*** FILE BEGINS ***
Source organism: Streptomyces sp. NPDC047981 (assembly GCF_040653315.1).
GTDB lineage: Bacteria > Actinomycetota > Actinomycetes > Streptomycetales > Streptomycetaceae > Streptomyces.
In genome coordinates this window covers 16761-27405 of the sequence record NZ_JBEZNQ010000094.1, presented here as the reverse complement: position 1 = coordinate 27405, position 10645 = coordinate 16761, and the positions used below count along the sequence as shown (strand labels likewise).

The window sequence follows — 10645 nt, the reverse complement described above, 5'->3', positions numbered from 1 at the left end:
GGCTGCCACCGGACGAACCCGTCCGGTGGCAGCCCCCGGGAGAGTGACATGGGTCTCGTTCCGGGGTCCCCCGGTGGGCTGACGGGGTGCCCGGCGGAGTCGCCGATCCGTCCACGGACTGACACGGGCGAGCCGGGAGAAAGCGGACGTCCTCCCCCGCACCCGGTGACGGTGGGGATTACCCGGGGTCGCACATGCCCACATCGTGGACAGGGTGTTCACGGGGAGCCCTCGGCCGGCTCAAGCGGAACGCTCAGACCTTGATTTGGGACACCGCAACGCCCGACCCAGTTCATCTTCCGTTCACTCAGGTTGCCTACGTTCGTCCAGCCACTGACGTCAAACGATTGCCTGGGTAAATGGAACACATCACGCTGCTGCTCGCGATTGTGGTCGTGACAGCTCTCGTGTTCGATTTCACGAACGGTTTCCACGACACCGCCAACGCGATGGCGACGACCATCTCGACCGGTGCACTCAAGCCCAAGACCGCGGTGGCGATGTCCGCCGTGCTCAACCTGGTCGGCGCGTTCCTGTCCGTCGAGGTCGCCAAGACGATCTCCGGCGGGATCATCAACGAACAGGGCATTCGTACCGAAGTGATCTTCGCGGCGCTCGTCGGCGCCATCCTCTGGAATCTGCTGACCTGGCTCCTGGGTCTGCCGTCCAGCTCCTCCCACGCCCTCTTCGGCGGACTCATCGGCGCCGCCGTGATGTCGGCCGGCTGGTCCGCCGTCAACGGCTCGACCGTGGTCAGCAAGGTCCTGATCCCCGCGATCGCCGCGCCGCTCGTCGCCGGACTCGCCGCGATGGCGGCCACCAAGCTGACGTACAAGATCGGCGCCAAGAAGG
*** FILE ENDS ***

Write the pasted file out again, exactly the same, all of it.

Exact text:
Source organism: Streptomyces sp. NPDC047981 (assembly GCF_040653315.1).
GTDB lineage: Bacteria > Actinomycetota > Actinomycetes > Streptomycetales > Streptomycetaceae > Streptomyces.
In genome coordinates this window covers 16761-27405 of the sequence record NZ_JBEZNQ010000094.1, presented here as the reverse complement: position 1 = coordinate 27405, position 10645 = coordinate 16761, and the positions used below count along the sequence as shown (strand labels likewise).

The window sequence follows — 10645 nt, the reverse complement described above, 5'->3', positions numbered from 1 at the left end:
GGCTGCCACCGGACGAACCCGTCCGGTGGCAGCCCCCGGGAGAGTGACATGGGTCTCGTTCCGGGGTCCCCCGGTGGGCTGACGGGGTGCCCGGCGGAGTCGCCGATCCGTCCACGGACTGACACGGGCGAGCCGGGAGAAAGCGGACGTCCTCCCCCGCACCCGGTGACGGTGGGGATTACCCGGGGTCGCACATGCCCACATCGTGGACAGGGTGTTCACGGGGAGCCCTCGGCCGGCTCAAGCGGAACGCTCAGACCTTGATTTGGGACACCGCAACGCCCGACCCAGTTCATCTTCCGTTCACTCAGGTTGCCTACGTTCGTCCAGCCACTGACGTCAAACGATTGCCTGGGTAAATGGAACACATCACGCTGCTGCTCGCGATTGTGGTCGTGACAGCTCTCGTGTTCGATTTCACGAACGGTTTCCACGACACCGCCAACGCGATGGCGACGACCATCTCGACCGGTGCACTCAAGCCCAAGACCGCGGTGGCGATGTCCGCCGTGCTCAACCTGGTCGGCGCGTTCCTGTCCGTCGAGGTCGCCAAGACGATCTCCGGCGGGATCATCAACGAACAGGGCATTCGTACCGAAGTGATCTTCGCGGCGCTCGTCGGCGCCATCCTCTGGAATCTGCTGACCTGGCTCCTGGGTCTGCCGTCCAGCTCCTCCCACGCCCTCTTCGGCGGACTCATCGGCGCCGCCGTGATGTCGGCCGGCTGGTCCGCCGTCAACGGCTCGACCGTGGTCAGCAAGGTCCTGATCCCCGCGATCGCCGCGCCGCTCGTCGCCGGACTCGCCGCGATGGCGGCCACCAAGCTGACGTACAAGATCGGCGCCAAGAAGG